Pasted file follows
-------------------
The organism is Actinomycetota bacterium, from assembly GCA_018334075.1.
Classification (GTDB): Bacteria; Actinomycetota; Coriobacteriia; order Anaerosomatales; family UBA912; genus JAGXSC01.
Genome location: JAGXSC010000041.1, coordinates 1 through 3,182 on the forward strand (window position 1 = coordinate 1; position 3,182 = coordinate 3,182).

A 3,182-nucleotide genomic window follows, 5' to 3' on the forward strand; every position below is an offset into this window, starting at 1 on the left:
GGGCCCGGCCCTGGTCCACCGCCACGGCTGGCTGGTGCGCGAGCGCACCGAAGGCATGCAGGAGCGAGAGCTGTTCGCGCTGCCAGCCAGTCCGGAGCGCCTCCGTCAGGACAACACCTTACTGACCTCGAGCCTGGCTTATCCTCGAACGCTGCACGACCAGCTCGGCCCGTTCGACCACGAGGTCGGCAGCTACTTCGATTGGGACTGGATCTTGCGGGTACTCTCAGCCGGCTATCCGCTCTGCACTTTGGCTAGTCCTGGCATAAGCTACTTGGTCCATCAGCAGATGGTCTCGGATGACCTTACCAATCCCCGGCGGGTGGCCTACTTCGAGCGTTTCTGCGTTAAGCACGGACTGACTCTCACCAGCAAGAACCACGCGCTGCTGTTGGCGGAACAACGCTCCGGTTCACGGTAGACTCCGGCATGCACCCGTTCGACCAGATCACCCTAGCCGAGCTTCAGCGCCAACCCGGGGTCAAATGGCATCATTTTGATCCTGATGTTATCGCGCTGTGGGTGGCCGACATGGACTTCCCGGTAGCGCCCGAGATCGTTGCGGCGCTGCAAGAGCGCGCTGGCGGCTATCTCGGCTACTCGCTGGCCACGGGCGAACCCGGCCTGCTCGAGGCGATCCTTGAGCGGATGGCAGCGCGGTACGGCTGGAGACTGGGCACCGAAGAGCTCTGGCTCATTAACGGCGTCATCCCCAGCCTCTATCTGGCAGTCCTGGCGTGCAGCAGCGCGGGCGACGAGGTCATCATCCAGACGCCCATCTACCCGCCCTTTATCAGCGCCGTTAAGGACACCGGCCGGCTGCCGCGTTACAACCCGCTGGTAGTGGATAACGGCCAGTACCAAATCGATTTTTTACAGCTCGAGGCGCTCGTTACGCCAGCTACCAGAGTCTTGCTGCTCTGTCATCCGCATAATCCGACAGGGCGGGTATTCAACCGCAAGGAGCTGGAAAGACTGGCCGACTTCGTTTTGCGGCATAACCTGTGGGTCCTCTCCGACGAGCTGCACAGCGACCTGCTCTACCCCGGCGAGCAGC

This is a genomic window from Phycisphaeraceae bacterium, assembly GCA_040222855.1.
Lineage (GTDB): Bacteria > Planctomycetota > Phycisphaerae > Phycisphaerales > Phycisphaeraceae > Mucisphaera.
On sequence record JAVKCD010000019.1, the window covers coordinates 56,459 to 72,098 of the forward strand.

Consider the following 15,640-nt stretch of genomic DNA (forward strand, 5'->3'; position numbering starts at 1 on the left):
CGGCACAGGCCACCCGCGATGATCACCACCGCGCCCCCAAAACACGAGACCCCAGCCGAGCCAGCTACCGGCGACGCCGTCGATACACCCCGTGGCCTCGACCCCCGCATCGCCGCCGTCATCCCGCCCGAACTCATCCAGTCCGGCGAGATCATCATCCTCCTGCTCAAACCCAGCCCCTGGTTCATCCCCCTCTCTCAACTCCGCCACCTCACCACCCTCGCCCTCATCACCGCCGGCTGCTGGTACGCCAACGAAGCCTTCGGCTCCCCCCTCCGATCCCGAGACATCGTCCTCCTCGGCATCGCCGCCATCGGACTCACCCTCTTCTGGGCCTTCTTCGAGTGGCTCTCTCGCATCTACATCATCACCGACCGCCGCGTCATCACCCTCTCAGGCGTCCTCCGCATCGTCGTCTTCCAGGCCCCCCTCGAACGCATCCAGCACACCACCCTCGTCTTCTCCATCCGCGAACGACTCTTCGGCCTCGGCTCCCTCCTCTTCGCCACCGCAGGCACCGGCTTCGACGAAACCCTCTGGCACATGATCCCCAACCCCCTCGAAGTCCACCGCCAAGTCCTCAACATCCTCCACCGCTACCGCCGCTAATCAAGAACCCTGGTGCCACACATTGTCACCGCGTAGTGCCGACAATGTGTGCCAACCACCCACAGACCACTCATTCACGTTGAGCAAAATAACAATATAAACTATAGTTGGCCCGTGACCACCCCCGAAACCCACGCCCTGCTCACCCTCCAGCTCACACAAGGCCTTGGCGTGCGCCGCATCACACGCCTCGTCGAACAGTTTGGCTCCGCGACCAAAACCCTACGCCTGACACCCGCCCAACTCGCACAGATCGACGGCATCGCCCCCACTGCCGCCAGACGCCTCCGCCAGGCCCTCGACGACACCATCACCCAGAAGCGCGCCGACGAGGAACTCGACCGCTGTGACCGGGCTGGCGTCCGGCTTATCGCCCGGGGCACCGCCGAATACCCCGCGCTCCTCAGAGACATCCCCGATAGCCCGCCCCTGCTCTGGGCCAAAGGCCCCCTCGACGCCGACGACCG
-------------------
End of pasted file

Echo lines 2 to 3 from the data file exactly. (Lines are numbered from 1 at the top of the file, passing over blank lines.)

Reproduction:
Classification (GTDB): Bacteria; Actinomycetota; Coriobacteriia; order Anaerosomatales; family UBA912; genus JAGXSC01.
Genome location: JAGXSC010000041.1, coordinates 1 through 3,182 on the forward strand (window position 1 = coordinate 1; position 3,182 = coordinate 3,182).